This Cellphone speaks Yiddish

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8 Responses

  1. Bob Miller says:

    There are variants of Yiddish pronunciation among Chassidim, based on where they lived before WW2. Which variant was chosen for this project?

  2. mb says:

    Both Harvard and Oxford Universities have a Yiddish Dept.
    This prompted Chief Rabbi Lord Sacks to comment that at one time Jews went to such fine schools to forget Yiddish, now they go there to learn it.

  3. Reb Yid says:

    The U of Maryland position may be one thing, but generalizing based on that one example might not be valid.

    There are probably more universities today that offer Yiddish than ever before, both on an undergraduate and graduate level, and numerous institutes, programs, etc that continue to draw interest from younger students (many, but not all of whom, are Jewish).

  4. Ori says:

    Bob Miller, probably none. The phone’s interface is probably written, and I think the written language is standarized.

  5. Joe Hill says:

    In line with the point R. Menken is making, Chasidim are continuously becoming an ever larger proportion of the Jewish community, and with it their ever increasing influence on our culture. (I would posit this is a very good development, but that is a separate issue.)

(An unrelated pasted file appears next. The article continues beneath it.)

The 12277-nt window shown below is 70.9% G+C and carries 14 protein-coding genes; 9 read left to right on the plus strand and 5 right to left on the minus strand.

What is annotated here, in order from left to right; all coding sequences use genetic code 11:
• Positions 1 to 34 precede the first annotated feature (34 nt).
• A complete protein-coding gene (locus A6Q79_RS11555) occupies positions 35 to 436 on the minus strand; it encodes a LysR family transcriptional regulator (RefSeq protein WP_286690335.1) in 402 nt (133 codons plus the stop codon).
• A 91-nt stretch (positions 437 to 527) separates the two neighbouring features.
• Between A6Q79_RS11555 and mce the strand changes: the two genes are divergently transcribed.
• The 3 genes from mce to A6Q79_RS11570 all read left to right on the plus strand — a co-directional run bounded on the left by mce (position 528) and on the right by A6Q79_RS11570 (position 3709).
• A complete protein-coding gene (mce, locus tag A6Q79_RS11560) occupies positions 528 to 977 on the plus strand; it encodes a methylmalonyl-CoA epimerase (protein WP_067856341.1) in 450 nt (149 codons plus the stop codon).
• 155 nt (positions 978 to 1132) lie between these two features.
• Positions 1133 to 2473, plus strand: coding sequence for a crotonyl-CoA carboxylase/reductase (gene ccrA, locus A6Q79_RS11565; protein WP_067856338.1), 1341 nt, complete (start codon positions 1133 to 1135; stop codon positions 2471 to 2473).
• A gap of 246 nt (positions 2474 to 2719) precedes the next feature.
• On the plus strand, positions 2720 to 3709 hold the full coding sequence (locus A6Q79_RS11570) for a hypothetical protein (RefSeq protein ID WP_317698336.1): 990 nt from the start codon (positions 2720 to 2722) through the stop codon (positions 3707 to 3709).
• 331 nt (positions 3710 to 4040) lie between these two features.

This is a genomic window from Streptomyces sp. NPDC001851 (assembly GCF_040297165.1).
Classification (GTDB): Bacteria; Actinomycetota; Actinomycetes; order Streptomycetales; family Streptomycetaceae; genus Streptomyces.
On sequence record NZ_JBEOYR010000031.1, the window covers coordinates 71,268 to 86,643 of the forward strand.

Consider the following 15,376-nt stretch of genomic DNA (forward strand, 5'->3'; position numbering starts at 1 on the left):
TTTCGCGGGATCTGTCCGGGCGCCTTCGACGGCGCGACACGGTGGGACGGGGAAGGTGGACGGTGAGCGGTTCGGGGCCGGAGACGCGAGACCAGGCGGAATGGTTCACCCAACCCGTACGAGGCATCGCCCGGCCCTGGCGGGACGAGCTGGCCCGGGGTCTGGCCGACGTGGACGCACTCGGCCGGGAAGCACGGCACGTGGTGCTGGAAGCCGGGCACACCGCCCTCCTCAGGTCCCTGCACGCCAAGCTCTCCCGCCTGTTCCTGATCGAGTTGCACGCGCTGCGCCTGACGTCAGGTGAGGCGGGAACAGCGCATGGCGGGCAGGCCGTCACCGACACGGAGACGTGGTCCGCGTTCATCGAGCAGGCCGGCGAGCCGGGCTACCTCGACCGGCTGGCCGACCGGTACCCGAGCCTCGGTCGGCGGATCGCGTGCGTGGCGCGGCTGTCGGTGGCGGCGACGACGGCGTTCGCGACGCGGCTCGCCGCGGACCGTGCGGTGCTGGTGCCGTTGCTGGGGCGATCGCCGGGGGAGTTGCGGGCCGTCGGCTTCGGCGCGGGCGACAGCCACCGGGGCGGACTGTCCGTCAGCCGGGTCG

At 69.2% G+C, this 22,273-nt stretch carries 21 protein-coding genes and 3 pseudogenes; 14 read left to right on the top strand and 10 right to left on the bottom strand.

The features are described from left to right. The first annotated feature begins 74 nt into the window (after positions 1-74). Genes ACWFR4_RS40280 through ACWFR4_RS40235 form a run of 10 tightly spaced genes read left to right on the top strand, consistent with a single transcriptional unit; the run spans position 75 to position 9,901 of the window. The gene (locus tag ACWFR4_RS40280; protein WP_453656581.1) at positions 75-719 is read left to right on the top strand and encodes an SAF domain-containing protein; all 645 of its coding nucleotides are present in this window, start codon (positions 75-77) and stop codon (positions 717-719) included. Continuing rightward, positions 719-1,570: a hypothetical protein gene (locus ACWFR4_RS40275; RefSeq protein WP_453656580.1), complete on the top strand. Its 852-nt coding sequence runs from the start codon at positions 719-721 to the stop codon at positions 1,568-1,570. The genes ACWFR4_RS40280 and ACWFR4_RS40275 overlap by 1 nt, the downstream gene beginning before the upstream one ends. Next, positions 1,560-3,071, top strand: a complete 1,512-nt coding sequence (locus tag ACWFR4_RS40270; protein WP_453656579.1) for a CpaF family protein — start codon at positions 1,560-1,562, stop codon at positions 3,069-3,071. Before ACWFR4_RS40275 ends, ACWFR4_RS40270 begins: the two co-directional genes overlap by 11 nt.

6. J. says:

    R. Menken is right about the paucity of Yiddish as a spoken language outside of Hassidic communities, with one exception – Antwerp. There one will still find clean shaven, acculturated Jews speaking a Yiddish no less rich than their Hassidic neighbours. This remarkable community is pretty much the last vestige of European ‘yiddishkeit’ as it survived for hundreds of years.

  7. another Nathan says:

    Studying Yiddish at university is akin to studying Latin. It’s a curiosity, perhaps a research tool, not a living language. The great body of Yiddish literature (including my father’s works) will be studied, not read. The people who live their lives in Yiddish, the Chassidim, have no interest in the body of works produced by enlightened Jews over the course of the 19th & 20th centuries. The latter substituted Yiddish culture for the Torah way of life, as the form of Judaism. It didn’t hold. It would have perished even without the holocaust.

  8. L. Oberstein says:

    I love the Yiddish language and am sorry that it has largely ceased to be the common language of the Jewish exile. The Yiddish of the yeshiva is an amalgam of some Yiddish and a lot of Aramaic, English, Hebrew,etc. The Chassidim are insular and they still use Yiddish as a daily tongue. I think many Israeli Chareidim now speak Hebrew in their daily conversation, not Yiddish. Secular Yiddish can’t be a mass tongue because there is no land where it is the language any more. I think that had there not been a Holocaust, the Jews of Poland would be speaking Polish today, it was becoming that way in the years between the wars.

    Yiddish is beautifuol because it has the flavor, the taam of Eastern European Jewish life. That ethnicity has changed and now we have this religion centered Jwishness where the Peoplehood is not as evident as the common observance.Tribal loyalties seem less important than religous rules in keeping Jews Jewish. That’s just the way it is. But, I wish I could speak more Yiddish , but most of the people who are orthodox around here don’t know Yiddish, especially the ones in Chassidishe garb, they are Baalei Teshuva.

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